A shark terrorized a New Jersey shoreline for twelve days during the summer of 1916. These events eventually led Peter Benchley to write the novel that would, in time, inspire the first summer blockbuster – Steven Spielberg’s Jaws (1975), and one of my all time favorite horror films. Standing up against the strange but inescapable truth of the historical record and the cult following of Jaws – loyal to this day – it would seem that 12 Days of Terror would be swamped by its competition. Especially for a made-for-TV movie, with the subsequent budget, actors, and special effects one can come to expect from such a project. And yet, despite all its competition, 12 Days of Terror puts forth a solid effort. The acting is a bit too melodramatic for my tastes, but the costumes are wonderful, the writing acceptable, and this movie really does work as a period piece. It’s clear that a great deal of research went into making this movie feel like it takes place in 1916. On that note, I cannot praise 12 Days of Terror enough. It manages to include a great deal of world-building and subtext in small but effective ways – a feat that many large budget films with similar topics simply fail to address in the first place.
Whether intentional or not, the cinematography and set design work as a homage to Spielberg’s earlier work – 12 Days of Terror and Jaws share a similar aesthetic and composition style. In other films it might come off as copying, but 12 Days of Terror makes the comparison feel like genuine tribute – attempting to expand the legend and feel of Jaws without creating an entirely new world.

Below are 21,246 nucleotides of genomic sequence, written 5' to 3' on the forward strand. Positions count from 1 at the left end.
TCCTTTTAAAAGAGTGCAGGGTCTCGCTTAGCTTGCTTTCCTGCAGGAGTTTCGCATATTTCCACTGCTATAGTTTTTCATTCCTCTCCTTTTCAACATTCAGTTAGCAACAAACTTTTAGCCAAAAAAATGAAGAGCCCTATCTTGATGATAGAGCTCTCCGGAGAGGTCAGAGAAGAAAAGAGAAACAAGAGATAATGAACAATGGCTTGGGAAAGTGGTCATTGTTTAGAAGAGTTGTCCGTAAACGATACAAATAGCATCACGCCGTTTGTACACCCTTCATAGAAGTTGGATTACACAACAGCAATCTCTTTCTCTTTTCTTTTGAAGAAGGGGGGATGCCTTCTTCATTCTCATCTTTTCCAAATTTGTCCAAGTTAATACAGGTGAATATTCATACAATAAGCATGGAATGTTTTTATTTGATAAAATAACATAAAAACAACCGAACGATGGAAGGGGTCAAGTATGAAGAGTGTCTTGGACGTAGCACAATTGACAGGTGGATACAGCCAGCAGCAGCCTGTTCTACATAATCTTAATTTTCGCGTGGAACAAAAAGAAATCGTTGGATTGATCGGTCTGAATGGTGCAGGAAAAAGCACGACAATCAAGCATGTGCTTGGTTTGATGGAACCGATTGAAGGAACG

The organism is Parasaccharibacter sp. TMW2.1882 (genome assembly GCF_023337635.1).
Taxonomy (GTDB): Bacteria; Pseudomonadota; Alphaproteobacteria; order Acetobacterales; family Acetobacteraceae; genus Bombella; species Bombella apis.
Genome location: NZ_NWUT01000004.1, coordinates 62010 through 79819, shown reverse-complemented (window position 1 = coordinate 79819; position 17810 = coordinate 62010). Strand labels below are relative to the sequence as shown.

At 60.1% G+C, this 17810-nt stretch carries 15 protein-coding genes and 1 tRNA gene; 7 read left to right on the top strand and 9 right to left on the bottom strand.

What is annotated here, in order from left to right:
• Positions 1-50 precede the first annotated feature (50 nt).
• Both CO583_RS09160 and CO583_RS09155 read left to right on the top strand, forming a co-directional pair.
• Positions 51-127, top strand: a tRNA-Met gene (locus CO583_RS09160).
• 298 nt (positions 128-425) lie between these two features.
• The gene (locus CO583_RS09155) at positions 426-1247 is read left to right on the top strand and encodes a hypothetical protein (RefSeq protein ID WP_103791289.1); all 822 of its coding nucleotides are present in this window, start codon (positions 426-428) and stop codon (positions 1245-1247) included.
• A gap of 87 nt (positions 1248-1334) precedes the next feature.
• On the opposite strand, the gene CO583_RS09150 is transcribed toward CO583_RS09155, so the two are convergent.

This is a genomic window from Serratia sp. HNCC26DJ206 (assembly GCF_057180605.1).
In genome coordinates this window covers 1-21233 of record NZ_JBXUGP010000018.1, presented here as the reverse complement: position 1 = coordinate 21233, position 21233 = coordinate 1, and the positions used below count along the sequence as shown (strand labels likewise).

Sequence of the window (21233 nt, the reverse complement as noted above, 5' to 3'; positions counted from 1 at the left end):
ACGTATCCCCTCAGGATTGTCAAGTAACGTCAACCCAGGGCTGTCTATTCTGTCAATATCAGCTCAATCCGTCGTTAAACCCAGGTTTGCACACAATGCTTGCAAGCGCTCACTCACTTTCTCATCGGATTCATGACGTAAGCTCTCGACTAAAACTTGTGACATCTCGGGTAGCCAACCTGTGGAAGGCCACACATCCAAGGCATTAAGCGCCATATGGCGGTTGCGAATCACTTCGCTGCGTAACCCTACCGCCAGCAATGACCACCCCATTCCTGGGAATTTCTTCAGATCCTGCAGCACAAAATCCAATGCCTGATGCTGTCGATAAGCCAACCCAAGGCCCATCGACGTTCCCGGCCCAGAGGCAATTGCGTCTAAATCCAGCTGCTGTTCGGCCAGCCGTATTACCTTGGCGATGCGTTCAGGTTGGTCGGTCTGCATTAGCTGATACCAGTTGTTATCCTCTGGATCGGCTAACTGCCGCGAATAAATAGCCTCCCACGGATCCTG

On the other end of things, the acting in 12 Days of Terror isn’t great, the characters don’t have much in the way of story arcs, and what were likely intended as perfectly reasonable lines become soap-opera like clichés in the delivery. It’s not a great movie, but 12 Days of Terror packs a heavy bunch for a film created solely for TV. The costumes are great, the set design is some of the best I’ve seen, and the plot isn’t half bad. It’s no Jaws, but it’s a fun ride nonetheless.